33. I think this is a controversial topic for a good reason – each side of the argument has good points. We can cause harm by banning books, but we can also cause harm by not banning books.

  34. Soha Molina says:

    No book should ever be banned. We have free choice.

  35. Thank you for the giveaway!

  36. Karley Moore says:

    I believe a parent can censor what their child reads, but government should not.

  37. In this day and age, it seems like people are so offended at the smallest things and now even at our history. I think we should teach our children what is right and wrong…then give them the freedom to decide on their own.

  38. Richard Hicks says:

    No books should ever be banned.

  39. Adrienne Gordon says:

    Books aren’t meant to be banned.

  40. Shannon Baas says:

    You ban books, you make more people want to read them. I have read a number of these.

  41. Banning books never works. All banning does is increase the desire to read those books

  42. Banning books is not the answer. We should all have the freedom to choose what we read!

  43. I’m a firm believer of free speech and I don’t believe books should be banned

  44. The sharing of ideas should never be impeded. Individual should decide what they do or do not read.

  45. I am shocked at so many of the banned books. I loved reading the Diary of Anne Frank as a young teenager, and still find it fascinating. We love Harry Potter in this house and I’m just happy its something that young adults want to read!

  46. I surprised, you see worse things on prime time tv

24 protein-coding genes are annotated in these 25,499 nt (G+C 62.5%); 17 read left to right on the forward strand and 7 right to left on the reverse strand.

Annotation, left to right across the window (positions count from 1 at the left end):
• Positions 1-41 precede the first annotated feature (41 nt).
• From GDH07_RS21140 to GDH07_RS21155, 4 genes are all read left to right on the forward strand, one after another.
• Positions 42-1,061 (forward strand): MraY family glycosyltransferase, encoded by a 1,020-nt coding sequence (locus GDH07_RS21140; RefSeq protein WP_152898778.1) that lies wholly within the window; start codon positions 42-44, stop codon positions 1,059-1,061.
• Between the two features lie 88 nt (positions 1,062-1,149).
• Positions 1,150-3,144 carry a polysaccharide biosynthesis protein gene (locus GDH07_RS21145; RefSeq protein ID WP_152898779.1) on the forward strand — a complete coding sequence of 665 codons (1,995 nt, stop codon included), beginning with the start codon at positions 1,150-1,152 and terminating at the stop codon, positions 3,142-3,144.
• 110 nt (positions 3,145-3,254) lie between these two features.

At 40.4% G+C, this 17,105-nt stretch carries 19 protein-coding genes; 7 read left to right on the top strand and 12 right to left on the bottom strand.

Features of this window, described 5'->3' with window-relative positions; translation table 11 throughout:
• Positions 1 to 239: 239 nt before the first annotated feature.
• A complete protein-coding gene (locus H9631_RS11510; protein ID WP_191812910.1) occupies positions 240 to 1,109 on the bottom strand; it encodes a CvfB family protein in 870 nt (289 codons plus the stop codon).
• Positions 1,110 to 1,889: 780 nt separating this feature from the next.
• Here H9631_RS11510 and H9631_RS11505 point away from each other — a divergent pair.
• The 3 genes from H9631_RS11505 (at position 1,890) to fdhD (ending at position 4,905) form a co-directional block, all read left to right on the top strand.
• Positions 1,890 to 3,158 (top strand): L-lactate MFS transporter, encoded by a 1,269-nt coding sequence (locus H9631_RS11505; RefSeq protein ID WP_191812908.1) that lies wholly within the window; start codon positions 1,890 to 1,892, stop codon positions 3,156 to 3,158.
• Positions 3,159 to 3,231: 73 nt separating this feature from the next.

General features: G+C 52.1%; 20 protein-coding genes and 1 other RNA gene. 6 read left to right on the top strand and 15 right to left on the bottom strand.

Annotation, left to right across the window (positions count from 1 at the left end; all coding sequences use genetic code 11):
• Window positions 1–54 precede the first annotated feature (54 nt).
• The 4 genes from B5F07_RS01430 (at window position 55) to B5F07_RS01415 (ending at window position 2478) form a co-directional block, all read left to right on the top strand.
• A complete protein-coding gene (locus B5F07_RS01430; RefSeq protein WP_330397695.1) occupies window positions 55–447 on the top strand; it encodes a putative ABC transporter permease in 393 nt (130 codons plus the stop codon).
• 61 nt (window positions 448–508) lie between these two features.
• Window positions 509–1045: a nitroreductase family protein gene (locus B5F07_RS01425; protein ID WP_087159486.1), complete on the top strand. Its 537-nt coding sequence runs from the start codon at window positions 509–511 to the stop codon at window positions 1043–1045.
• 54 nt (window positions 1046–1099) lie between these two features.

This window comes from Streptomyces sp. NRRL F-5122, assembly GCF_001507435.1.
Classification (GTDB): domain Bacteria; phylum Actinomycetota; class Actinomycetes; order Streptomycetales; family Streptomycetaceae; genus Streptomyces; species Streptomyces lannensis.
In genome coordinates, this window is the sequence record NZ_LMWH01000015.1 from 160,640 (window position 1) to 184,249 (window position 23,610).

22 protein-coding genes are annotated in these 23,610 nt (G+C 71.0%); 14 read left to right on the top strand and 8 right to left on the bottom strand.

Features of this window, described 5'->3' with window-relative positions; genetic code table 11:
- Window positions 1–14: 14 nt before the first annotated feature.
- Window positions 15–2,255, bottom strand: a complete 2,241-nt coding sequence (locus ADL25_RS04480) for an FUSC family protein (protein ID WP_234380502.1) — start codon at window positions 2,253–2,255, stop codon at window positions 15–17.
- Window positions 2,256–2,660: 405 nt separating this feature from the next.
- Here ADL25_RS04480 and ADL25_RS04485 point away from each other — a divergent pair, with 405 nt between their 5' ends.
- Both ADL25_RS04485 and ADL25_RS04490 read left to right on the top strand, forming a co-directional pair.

47. I feel all adults should be able to read what they want. I don’t want someone telling me what I can or can’t read. It is my choice.

  48. I really don’t understand why many of these books have been banned. A few of these books I had to read in high school. I am going to read what book I want to read and then I will decide if I want to like it or not read it again.

  49. Debbi Wellenstein says:

    I love that Fahrenheit 451, a book about burning books, is frequently banned.

  50. Reading opens up people’s minds, helps critical thinking skills, makes people question authority and the status quo. Banning books is dangerous to any society that values freedom.

  51. Thanks for the chance! I love your site.

  52. Lara Maynard says:

    One of my favourite banned books is Memoirs of a Geisha.

  53. It’s sad that books are still being banned in 2017. Thank you for the giveaway
    Sue @ Crushingcinders recently posted…Adding to Your TBR September 2017My Profile

  54. I don’t think books should be banned. Just add an age limit as to who can read

  55. I don’t understand the need to ban books at all. If something is inappropriate for a child than let the parent decide, as for teenagers they are more than capable of choosing for themselves.

  56. Julie Waldron says:

    My favorite banned book is To Kill A Mockingbird.

  57. This is the first year I’ve not done a banned books display at my school library where I work. But I put up a display with LGBTQ books for ALLY week instead, so I’m sure I probably have some of those books on there. Thanks for the giveaway!